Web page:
In the News: What Curious People!

One of the great joys of the internet is that it allows largely unfettered access to new and thought-provoking information about new and thought-provoking people, places, things, and ideas. Wikipedia is perhaps the simplest, and possibly best, example of the horizon-widening nature of the ‘net: You start out looking up arcane trivia about Star Trek, and pretty soon you’re reading about swinging and sex parties and… you get the idea.

What’s really awkward is that it’s fairly inevitable that at some point you’ll actually find a use for whatever you learn that way, which will inevitably lead to awkward questions – and even more awkward answers – from friends and coworkers. “How come you’re such an expert on The Shocker, then?” “Um, I was browsing Wikipedia looking for information on 19th-century British ships of the line, and, um, yeah…”

The thing about Wikipedia, though, is that it provides at least a little context for its little pearls of wisdom. The same is not necessarily true of other educational resources… even well-respected news outlets.

Consider, for example, this BBC article on a nudist hotel in Germany. As I write this, it ends with these paragraphs:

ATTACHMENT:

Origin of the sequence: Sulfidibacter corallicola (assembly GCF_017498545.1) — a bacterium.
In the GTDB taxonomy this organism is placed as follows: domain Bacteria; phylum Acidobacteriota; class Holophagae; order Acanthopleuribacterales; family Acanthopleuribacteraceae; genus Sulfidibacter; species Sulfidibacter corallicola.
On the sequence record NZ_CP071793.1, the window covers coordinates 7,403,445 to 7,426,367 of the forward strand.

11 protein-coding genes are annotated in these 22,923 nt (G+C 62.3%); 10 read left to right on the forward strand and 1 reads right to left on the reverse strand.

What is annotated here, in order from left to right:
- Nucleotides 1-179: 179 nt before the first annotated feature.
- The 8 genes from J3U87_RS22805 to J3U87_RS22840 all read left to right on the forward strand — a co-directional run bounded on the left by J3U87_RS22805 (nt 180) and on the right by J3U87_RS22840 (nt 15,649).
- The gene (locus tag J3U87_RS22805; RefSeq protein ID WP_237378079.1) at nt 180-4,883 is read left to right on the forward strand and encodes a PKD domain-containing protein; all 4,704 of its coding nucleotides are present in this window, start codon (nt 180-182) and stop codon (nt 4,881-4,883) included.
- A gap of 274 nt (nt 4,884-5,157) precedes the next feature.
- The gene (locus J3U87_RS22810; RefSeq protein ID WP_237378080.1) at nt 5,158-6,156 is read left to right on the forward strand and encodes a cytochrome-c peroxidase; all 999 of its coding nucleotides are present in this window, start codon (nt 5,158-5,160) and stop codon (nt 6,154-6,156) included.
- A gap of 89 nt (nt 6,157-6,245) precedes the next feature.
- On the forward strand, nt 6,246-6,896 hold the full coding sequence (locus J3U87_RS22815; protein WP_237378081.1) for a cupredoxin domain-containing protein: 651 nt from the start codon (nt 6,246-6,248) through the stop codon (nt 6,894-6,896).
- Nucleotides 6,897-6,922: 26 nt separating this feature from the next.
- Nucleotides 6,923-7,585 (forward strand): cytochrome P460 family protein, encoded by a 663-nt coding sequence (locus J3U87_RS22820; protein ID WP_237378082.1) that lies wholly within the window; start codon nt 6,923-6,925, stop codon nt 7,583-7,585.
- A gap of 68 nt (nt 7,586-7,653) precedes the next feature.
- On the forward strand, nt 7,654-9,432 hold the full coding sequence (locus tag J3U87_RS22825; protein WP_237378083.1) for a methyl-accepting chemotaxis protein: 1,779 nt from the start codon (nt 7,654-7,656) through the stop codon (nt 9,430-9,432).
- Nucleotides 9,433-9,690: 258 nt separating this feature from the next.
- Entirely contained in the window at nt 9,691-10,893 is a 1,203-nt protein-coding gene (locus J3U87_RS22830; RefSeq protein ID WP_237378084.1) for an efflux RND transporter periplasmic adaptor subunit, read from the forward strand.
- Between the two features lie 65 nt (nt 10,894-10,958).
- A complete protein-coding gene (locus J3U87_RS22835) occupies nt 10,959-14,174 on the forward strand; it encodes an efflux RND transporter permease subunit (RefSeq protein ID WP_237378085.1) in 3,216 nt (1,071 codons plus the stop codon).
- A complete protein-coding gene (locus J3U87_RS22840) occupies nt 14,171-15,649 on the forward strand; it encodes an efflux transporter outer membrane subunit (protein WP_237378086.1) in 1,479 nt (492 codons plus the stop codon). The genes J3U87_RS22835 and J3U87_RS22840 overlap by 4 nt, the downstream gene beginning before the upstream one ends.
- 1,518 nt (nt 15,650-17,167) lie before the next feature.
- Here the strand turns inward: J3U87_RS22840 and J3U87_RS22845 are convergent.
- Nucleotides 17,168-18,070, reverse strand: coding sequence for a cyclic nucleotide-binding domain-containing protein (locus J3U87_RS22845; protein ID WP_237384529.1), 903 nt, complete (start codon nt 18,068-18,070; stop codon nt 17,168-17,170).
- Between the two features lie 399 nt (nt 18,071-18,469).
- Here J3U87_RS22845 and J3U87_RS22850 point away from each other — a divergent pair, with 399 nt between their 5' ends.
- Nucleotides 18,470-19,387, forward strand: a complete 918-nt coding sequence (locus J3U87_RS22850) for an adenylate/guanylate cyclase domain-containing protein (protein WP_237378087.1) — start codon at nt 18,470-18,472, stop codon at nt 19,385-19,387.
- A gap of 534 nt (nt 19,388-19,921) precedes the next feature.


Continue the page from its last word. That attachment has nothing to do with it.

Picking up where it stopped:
Read that carefully, please.

There are 50,000 members of a large nudist association. Got that? Good.

I find it much more interesting that, indeed, “Many more Germans are believed to enjoy bathing…naked.”

I know Germans can be weird, but… don’t most people bathe without clothes on? I mean, swimming is one thing (possibly borderline NSFW!), but…

Funnily enough, this apparent teutonic propensity for bathing with clothes on appears nowhere in Wikipedia… yet. Now, if you’ll please excuse me, I need to go fix that…

On a mostly unrelated note, here’s a screen capture of the top four most-viewed news stories on the website of The Independent:

There’s a joke there, somewhere. 🙂

Published in: General | on April 2nd, 2009| 1 Comment »

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  1. On 4/7/2009 at 7:43 pm Bi-Coloured-Python-Rock-Snake Said:

    I suspect a linguistic confusion. While it’s not exactly a strict definitional difference, this British use of “bathing” (British. the act of bathing, esp. in the sea, a lake, or a river; a swimming bath.) is what we would normally call “swimming”. I was about to make a remark along the lines of “silly Brits” when I realized, thinking about it, that what most people do at a beach actually is a lot closer to bathing than swimming.